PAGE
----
The Associated Press

NEW YORK (AP) - Oil prices fell below $65 a barrel Wednesday with more signs emerging that consumers are cutting back where they can, notably on energy costs.

Benchmark crude for September delivery lost $2.88 to $64.35 a barrel on the New York Mercantile Exchange. In London, Brent prices fell $1.66 to $68.22 a barrel on the ICE Futures exchange.

The summer driving season has been a bust for industries that rely heavily on summer travel because Americans are staying very close to home.

Consumers confidence has been rattled, even though there are indications of improvement in some areas like housing.

On Wednesday the government reported that orders to U.S. factories for big-ticket durable goods plunged in June by 2.5 percent, the largest amount in five months. The figure was much larger than the 0.6 percent decline economists had expected and was the biggest setback since a 7.8 percent fall in January.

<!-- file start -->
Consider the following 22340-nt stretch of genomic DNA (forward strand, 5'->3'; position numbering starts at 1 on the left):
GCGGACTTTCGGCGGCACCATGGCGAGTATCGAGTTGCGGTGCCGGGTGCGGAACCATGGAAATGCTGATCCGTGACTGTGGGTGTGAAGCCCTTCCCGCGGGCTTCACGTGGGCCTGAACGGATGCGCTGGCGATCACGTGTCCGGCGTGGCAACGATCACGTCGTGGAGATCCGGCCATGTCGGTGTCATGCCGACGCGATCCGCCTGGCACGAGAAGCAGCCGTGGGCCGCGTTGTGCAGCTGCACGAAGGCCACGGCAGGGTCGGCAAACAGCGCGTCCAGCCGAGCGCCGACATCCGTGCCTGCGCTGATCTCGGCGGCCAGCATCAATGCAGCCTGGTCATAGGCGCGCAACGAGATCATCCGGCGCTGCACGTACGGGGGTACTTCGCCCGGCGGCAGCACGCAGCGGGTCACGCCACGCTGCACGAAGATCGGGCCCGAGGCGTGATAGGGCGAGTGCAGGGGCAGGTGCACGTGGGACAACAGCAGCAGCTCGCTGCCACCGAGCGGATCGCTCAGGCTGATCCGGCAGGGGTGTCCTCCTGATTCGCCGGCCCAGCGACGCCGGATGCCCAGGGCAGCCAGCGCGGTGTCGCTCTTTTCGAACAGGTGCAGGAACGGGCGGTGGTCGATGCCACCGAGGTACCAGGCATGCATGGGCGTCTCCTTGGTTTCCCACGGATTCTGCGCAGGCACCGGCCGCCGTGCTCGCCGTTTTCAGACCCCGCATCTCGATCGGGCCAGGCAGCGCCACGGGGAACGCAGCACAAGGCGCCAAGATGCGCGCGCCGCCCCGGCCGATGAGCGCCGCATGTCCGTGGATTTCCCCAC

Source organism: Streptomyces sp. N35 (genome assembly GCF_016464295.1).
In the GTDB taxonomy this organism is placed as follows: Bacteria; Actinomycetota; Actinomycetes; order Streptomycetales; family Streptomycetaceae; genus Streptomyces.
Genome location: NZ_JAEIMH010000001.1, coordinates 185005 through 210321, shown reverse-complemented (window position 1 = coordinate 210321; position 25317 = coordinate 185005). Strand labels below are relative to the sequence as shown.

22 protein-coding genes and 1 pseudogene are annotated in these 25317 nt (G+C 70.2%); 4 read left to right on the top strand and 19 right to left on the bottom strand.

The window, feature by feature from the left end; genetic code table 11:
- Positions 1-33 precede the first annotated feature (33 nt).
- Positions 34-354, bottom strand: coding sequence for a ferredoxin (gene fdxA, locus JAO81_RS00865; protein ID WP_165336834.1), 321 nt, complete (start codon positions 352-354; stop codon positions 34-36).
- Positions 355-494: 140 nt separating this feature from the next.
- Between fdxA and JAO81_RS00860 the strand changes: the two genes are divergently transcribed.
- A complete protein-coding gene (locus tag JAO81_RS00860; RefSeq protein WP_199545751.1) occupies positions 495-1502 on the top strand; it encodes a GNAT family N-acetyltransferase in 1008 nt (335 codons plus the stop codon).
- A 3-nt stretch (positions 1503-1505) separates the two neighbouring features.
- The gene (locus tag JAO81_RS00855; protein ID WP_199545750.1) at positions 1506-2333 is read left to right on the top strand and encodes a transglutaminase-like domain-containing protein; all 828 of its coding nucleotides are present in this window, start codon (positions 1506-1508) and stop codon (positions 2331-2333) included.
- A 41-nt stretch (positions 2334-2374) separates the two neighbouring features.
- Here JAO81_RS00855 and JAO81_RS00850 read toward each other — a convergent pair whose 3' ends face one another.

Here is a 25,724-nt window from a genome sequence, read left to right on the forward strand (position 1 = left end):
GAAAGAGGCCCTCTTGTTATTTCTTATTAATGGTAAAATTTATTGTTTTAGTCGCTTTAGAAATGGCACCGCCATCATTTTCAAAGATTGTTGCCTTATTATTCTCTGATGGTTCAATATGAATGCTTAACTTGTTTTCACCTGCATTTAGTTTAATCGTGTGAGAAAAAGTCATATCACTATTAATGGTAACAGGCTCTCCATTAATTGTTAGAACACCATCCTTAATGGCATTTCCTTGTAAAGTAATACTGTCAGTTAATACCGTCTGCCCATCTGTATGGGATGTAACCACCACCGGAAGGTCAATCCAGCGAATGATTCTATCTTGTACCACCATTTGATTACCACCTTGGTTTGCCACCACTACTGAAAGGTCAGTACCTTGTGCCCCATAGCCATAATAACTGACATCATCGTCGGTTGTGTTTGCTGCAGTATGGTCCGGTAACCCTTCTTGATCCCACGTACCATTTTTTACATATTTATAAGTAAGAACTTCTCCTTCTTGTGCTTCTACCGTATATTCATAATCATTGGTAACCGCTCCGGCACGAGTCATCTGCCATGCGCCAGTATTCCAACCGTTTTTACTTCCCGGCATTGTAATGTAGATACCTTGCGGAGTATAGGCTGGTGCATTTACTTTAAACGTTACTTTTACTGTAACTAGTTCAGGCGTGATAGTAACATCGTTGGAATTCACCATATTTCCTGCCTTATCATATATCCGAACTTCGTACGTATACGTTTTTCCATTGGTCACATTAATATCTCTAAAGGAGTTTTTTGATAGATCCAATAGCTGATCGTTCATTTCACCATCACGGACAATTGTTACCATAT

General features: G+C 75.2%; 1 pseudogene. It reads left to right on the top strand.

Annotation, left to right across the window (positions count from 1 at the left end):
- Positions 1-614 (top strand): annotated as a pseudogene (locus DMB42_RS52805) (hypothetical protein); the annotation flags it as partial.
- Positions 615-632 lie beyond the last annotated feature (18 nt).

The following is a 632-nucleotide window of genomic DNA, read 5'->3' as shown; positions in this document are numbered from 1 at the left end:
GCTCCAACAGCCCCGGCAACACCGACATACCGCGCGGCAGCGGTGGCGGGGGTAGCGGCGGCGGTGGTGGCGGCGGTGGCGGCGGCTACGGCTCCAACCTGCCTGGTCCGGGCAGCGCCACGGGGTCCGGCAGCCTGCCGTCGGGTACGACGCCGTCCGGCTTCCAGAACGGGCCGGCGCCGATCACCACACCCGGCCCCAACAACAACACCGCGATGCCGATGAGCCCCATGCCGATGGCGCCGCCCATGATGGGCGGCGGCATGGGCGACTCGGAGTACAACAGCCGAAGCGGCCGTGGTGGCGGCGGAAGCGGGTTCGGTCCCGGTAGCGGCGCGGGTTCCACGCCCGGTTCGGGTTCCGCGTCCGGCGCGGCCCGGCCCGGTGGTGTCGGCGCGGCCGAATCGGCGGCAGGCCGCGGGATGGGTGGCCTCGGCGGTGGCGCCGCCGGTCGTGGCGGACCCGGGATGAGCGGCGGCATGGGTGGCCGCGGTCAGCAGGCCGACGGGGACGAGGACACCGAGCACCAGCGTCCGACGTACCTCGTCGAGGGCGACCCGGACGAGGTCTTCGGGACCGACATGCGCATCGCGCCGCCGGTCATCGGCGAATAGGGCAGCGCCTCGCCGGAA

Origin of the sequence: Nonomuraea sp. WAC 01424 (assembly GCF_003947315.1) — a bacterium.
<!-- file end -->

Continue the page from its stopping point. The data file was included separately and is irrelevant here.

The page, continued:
Early in the recession, consumer began cutting back on energy costs and that has continued throughout the year.

The Energy Information Administration reported Wednesday that crude supplies in the U.S. grew by 5.1 million barrels. That's about 18 percent above last year's levels, showing how much unwanted crude is in storage.

While Federal Highway Administration recently reported that demand edged upward slightly for gasoline, given that gas is so much cheaper than last year the shift in behavior by motorists this summer is clear.

Gasoline supplies have risen by 13.7 million barrels over the past six weeks.

Still, refiners are cutting back to match falling demand.

At the pump, gas prices have climbed for a week, adding less than a penny overnight to a new national average of $2.511 a gallon, according to auto club AAA, Wright Express and Oil Price Information Service. Regular unleaded gas peaked in June, and a gallon is 12.8 cents cheaper than the same time last month. It's also $1.43 cheaper than the same time last year.

In other Nymex trading, gasoline for August delivery fell 3.26 cents to $1.878 a gallon and heating oil lost 3.22 cents to $1.7325 a gallon. Natural gas for August delivery slid 6 cents to $3.475 per 1,000 cubic feet.

Associated Press writers George Jahn in Vienna and Alex Kennedy in Singapore contributed to this report.